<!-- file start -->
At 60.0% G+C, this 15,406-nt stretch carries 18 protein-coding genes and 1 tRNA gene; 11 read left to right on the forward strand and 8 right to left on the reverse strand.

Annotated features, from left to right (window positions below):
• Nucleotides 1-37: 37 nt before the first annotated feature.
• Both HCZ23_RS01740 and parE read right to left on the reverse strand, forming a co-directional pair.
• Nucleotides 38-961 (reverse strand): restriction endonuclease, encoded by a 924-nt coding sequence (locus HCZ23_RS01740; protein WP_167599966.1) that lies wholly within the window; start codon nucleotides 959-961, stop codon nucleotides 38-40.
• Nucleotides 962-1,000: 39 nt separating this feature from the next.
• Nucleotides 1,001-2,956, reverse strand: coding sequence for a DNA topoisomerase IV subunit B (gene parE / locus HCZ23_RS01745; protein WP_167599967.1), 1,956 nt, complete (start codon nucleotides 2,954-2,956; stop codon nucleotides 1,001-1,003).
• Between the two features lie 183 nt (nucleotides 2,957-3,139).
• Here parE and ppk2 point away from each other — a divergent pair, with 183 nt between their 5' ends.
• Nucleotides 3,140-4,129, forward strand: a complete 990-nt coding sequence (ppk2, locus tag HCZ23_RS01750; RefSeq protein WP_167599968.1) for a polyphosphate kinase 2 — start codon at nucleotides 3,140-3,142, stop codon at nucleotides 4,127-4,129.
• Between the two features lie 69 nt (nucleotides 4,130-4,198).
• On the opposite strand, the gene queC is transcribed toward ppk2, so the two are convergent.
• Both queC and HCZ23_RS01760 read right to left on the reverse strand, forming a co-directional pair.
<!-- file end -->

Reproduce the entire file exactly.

At 60.0% G+C, this 15,406-nt stretch carries 18 protein-coding genes and 1 tRNA gene; 11 read left to right on the forward strand and 8 right to left on the reverse strand.

Annotated features, from left to right (window positions below):
• Nucleotides 1-37: 37 nt before the first annotated feature.
• Both HCZ23_RS01740 and parE read right to left on the reverse strand, forming a co-directional pair.
• Nucleotides 38-961 (reverse strand): restriction endonuclease, encoded by a 924-nt coding sequence (locus HCZ23_RS01740; protein WP_167599966.1) that lies wholly within the window; start codon nucleotides 959-961, stop codon nucleotides 38-40.
• Nucleotides 962-1,000: 39 nt separating this feature from the next.
• Nucleotides 1,001-2,956, reverse strand: coding sequence for a DNA topoisomerase IV subunit B (gene parE / locus HCZ23_RS01745; protein WP_167599967.1), 1,956 nt, complete (start codon nucleotides 2,954-2,956; stop codon nucleotides 1,001-1,003).
• Between the two features lie 183 nt (nucleotides 2,957-3,139).
• Here parE and ppk2 point away from each other — a divergent pair, with 183 nt between their 5' ends.
• Nucleotides 3,140-4,129, forward strand: a complete 990-nt coding sequence (ppk2, locus tag HCZ23_RS01750; RefSeq protein WP_167599968.1) for a polyphosphate kinase 2 — start codon at nucleotides 3,140-3,142, stop codon at nucleotides 4,127-4,129.
• Between the two features lie 69 nt (nucleotides 4,130-4,198).
• On the opposite strand, the gene queC is transcribed toward ppk2, so the two are convergent.
• Both queC and HCZ23_RS01760 read right to left on the reverse strand, forming a co-directional pair.